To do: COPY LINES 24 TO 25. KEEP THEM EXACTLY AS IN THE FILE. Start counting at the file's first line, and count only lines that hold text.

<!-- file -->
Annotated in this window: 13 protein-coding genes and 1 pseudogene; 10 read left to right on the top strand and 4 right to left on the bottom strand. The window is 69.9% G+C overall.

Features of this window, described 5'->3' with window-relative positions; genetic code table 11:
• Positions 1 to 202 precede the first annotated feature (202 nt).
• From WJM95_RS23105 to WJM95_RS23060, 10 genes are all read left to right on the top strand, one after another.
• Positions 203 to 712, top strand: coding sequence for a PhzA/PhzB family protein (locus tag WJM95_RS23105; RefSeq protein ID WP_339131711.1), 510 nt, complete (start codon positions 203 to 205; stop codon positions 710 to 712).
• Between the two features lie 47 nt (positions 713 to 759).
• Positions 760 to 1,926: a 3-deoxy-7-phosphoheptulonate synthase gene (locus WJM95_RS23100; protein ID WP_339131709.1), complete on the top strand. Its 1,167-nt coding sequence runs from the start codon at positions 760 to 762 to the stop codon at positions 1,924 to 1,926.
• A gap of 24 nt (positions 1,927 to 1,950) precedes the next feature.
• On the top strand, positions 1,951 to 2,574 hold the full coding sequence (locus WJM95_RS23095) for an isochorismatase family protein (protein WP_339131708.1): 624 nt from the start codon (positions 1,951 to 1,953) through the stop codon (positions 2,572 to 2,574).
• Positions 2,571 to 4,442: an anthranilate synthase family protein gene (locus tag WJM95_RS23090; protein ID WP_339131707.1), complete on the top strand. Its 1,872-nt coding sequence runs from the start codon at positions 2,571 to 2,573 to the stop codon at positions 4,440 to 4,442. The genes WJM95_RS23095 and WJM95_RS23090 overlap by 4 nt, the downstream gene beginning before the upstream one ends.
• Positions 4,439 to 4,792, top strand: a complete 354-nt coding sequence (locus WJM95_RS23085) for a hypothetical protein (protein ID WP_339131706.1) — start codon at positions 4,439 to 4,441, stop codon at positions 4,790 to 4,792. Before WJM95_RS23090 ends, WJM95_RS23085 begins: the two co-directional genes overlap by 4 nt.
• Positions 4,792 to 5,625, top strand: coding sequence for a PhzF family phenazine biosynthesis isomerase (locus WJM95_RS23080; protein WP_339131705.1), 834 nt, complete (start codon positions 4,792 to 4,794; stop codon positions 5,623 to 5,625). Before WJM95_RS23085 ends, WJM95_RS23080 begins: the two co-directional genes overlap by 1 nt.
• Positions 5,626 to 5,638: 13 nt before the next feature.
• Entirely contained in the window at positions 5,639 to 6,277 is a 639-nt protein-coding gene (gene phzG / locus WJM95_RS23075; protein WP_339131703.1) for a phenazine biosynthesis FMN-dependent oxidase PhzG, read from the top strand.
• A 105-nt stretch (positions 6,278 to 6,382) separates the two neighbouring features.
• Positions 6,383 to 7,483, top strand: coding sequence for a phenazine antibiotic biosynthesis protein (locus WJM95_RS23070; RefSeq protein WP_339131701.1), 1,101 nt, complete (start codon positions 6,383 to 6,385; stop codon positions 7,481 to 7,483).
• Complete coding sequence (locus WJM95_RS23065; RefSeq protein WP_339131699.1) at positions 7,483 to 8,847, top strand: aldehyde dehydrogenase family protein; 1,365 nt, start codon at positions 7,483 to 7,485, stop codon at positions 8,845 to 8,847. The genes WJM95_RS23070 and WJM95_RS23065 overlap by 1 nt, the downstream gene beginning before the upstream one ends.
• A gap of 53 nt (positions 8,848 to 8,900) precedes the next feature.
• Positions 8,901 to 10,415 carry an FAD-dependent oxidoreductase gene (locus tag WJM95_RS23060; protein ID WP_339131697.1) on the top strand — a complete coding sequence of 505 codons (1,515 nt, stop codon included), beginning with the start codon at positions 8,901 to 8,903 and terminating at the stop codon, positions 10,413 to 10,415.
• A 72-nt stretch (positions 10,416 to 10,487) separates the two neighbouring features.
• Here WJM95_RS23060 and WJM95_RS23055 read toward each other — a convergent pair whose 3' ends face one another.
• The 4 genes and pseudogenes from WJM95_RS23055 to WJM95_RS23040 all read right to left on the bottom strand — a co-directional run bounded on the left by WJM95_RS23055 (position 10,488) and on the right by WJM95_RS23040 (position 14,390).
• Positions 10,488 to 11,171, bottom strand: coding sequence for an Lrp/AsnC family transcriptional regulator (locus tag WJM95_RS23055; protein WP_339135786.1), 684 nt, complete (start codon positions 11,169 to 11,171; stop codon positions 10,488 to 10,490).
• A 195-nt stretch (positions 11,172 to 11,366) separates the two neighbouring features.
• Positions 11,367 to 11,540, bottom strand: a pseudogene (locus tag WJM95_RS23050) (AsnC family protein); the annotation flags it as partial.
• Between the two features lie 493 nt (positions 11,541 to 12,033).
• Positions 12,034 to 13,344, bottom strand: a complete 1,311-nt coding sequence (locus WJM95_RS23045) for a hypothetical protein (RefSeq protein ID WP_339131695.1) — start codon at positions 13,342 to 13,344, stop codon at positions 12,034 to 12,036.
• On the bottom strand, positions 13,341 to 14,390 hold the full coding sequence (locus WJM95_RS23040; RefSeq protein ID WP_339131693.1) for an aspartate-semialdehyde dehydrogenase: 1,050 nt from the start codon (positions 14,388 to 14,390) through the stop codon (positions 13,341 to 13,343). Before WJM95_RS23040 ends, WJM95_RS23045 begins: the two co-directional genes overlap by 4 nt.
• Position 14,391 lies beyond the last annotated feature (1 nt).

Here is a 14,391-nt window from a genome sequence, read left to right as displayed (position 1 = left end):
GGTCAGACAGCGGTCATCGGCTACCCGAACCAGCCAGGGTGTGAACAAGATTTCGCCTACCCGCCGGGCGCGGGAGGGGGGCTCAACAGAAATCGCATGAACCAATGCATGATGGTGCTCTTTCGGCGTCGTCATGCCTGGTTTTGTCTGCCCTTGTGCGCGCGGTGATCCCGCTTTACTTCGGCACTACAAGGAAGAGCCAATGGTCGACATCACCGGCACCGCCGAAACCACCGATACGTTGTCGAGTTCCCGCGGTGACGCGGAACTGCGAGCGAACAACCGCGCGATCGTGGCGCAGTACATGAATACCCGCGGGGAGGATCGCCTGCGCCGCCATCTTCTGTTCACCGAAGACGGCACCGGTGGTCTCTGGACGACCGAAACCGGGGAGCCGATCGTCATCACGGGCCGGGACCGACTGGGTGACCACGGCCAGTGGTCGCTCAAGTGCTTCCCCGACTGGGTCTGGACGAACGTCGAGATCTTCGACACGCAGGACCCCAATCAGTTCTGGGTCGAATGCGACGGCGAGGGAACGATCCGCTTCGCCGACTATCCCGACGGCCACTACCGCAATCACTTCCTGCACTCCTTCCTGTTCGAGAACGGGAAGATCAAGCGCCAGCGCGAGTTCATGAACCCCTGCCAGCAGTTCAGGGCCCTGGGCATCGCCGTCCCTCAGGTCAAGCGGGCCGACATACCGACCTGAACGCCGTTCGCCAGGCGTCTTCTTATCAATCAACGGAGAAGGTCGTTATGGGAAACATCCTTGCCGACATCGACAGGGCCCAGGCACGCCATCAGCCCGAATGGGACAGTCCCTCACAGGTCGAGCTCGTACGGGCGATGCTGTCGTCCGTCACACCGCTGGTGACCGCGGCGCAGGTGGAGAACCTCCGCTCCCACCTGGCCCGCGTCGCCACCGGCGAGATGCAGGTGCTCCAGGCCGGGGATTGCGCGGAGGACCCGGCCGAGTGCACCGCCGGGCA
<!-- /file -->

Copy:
• A 195-nt stretch (positions 11,172 to 11,366) separates the two neighbouring features.
• Positions 11,367 to 11,540, bottom strand: a pseudogene (locus tag WJM95_RS23050) (AsnC family protein); the annotation flags it as partial.